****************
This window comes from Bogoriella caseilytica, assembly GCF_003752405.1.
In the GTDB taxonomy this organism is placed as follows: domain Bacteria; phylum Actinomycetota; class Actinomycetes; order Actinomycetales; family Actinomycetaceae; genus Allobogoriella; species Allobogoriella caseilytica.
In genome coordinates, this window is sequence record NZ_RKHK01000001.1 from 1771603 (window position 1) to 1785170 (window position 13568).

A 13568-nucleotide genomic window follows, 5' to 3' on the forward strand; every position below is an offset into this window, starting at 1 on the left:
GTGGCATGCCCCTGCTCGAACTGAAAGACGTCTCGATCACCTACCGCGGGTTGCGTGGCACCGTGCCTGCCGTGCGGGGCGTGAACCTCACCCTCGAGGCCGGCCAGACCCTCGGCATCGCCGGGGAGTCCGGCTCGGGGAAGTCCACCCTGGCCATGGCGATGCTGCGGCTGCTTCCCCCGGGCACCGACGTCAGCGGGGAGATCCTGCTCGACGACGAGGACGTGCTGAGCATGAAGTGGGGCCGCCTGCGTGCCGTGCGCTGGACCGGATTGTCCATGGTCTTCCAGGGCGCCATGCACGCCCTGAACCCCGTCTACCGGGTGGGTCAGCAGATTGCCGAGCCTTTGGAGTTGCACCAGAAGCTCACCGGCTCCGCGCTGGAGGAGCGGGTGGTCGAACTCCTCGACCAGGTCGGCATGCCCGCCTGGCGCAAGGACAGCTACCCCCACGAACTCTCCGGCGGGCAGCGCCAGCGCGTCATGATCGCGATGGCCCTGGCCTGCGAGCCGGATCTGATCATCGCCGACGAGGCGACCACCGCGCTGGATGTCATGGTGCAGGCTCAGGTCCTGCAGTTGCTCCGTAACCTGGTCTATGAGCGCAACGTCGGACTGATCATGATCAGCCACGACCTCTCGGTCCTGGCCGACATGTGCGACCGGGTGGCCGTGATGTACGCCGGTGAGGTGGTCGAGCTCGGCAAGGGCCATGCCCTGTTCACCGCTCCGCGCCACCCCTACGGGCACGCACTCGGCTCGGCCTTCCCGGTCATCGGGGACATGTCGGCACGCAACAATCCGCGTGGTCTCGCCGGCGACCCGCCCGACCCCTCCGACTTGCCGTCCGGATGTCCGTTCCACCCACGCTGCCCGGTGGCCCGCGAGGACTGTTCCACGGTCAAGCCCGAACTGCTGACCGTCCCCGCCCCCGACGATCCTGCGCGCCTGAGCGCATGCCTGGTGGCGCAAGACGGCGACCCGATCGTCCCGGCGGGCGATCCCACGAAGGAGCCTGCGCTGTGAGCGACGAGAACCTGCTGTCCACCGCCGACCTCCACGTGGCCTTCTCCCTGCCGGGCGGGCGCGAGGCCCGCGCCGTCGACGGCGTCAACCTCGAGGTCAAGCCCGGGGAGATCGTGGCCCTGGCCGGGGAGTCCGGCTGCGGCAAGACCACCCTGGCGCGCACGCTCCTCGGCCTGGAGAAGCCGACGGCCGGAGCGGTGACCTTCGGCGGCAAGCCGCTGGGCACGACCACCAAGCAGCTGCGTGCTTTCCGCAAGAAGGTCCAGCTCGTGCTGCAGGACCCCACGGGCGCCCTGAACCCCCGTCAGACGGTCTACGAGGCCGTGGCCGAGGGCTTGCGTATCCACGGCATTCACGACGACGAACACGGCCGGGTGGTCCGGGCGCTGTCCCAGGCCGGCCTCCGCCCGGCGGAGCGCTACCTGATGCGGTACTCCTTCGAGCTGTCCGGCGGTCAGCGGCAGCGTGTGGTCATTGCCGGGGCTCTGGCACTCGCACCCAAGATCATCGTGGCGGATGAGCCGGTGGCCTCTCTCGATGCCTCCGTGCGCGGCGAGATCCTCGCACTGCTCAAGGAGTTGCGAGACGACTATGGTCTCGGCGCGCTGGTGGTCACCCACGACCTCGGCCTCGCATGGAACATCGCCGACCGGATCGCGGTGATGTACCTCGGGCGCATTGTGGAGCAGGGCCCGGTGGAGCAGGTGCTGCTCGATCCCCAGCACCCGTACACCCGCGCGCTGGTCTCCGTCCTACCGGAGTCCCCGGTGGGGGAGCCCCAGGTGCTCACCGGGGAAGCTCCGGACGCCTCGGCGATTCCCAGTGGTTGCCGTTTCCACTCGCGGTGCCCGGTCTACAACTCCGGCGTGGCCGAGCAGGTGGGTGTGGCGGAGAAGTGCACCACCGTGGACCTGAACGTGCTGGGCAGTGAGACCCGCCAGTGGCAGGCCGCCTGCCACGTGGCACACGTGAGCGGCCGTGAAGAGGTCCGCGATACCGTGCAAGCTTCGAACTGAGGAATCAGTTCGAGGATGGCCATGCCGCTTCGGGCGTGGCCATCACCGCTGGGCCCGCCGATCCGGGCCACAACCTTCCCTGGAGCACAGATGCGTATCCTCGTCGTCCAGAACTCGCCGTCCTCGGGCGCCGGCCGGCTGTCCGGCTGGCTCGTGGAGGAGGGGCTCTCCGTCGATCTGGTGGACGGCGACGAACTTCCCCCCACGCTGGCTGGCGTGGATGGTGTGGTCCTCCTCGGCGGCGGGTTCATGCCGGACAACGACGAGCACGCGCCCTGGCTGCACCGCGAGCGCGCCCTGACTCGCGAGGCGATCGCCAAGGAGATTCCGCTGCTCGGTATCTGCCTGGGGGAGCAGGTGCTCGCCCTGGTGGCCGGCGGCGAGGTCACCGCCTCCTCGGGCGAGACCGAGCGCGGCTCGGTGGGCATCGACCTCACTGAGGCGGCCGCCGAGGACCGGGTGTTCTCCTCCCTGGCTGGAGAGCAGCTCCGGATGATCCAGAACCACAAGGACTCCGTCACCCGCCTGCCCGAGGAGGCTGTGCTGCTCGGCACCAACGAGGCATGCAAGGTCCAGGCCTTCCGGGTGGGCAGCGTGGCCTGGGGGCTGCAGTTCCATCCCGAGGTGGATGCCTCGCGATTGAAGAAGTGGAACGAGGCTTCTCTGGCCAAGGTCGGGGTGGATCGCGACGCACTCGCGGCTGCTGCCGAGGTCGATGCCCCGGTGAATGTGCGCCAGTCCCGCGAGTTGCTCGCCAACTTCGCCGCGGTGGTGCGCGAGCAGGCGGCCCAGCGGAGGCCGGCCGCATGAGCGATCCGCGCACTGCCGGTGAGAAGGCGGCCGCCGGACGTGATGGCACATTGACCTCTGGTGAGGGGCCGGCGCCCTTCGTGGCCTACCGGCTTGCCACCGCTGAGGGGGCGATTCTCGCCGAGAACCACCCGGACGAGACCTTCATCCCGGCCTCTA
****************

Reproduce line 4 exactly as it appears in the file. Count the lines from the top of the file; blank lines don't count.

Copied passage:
A 13568-nucleotide genomic window follows, 5' to 3' on the forward strand; every position below is an offset into this window, starting at 1 on the left: